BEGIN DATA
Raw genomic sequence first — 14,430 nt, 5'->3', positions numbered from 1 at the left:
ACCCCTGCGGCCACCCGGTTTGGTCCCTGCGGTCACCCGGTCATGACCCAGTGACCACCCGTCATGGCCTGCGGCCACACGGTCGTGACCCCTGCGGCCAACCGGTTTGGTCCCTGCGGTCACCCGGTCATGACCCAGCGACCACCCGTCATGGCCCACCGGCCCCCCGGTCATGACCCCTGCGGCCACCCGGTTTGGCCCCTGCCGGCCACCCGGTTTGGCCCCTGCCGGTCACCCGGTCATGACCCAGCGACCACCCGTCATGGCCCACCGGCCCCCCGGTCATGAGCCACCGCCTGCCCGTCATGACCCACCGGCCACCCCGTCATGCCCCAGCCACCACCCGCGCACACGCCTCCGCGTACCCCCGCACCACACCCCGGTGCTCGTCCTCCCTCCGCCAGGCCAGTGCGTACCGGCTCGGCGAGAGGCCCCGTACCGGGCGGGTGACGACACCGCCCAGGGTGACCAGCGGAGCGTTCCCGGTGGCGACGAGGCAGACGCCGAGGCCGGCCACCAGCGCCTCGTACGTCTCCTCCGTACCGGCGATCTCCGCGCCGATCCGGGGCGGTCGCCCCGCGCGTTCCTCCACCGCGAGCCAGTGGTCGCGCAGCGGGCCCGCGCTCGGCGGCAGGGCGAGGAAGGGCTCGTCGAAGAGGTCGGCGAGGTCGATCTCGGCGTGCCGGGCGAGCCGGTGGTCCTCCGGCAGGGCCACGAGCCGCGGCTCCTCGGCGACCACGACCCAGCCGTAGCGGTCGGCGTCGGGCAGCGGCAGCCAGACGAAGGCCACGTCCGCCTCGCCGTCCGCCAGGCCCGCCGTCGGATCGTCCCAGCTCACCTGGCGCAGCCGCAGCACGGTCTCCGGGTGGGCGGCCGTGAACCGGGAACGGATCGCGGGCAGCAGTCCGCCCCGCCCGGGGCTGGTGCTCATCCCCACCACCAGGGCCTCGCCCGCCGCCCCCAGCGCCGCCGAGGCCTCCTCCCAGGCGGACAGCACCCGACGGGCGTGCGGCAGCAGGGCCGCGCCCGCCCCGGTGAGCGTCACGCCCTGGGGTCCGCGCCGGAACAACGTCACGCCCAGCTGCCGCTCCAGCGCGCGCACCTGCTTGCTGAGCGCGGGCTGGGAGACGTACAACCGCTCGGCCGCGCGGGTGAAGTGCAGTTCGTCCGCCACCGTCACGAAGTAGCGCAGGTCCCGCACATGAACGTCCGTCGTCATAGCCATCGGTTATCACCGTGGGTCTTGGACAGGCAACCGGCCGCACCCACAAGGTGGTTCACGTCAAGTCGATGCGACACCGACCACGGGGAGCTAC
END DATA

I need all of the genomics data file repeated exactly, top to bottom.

Raw genomic sequence first — 14,430 nt, 5'->3', positions numbered from 1 at the left:
ACCCCTGCGGCCACCCGGTTTGGTCCCTGCGGTCACCCGGTCATGACCCAGTGACCACCCGTCATGGCCTGCGGCCACACGGTCGTGACCCCTGCGGCCAACCGGTTTGGTCCCTGCGGTCACCCGGTCATGACCCAGCGACCACCCGTCATGGCCCACCGGCCCCCCGGTCATGACCCCTGCGGCCACCCGGTTTGGCCCCTGCCGGCCACCCGGTTTGGCCCCTGCCGGTCACCCGGTCATGACCCAGCGACCACCCGTCATGGCCCACCGGCCCCCCGGTCATGAGCCACCGCCTGCCCGTCATGACCCACCGGCCACCCCGTCATGCCCCAGCCACCACCCGCGCACACGCCTCCGCGTACCCCCGCACCACACCCCGGTGCTCGTCCTCCCTCCGCCAGGCCAGTGCGTACCGGCTCGGCGAGAGGCCCCGTACCGGGCGGGTGACGACACCGCCCAGGGTGACCAGCGGAGCGTTCCCGGTGGCGACGAGGCAGACGCCGAGGCCGGCCACCAGCGCCTCGTACGTCTCCTCCGTACCGGCGATCTCCGCGCCGATCCGGGGCGGTCGCCCCGCGCGTTCCTCCACCGCGAGCCAGTGGTCGCGCAGCGGGCCCGCGCTCGGCGGCAGGGCGAGGAAGGGCTCGTCGAAGAGGTCGGCGAGGTCGATCTCGGCGTGCCGGGCGAGCCGGTGGTCCTCCGGCAGGGCCACGAGCCGCGGCTCCTCGGCGACCACGACCCAGCCGTAGCGGTCGGCGTCGGGCAGCGGCAGCCAGACGAAGGCCACGTCCGCCTCGCCGTCCGCCAGGCCCGCCGTCGGATCGTCCCAGCTCACCTGGCGCAGCCGCAGCACGGTCTCCGGGTGGGCGGCCGTGAACCGGGAACGGATCGCGGGCAGCAGTCCGCCCCGCCCGGGGCTGGTGCTCATCCCCACCACCAGGGCCTCGCCCGCCGCCCCCAGCGCCGCCGAGGCCTCCTCCCAGGCGGACAGCACCCGACGGGCGTGCGGCAGCAGGGCCGCGCCCGCCCCGGTGAGCGTCACGCCCTGGGGTCCGCGCCGGAACAACGTCACGCCCAGCTGCCGCTCCAGCGCGCGCACCTGCTTGCTGAGCGCGGGCTGGGAGACGTACAACCGCTCGGCCGCGCGGGTGAAGTGCAGTTCGTCCGCCACCGTCACGAAGTAGCGCAGGTCCCGCACATGAACGTCCGTCGTCATAGCCATCGGTTATCACCGTGGGTCTTGGACAGGCAACCGGCCGCACCCACAAGGTGGTTCACGTCAAGTCGATGCGACACCGACCACGGGGAGCTAC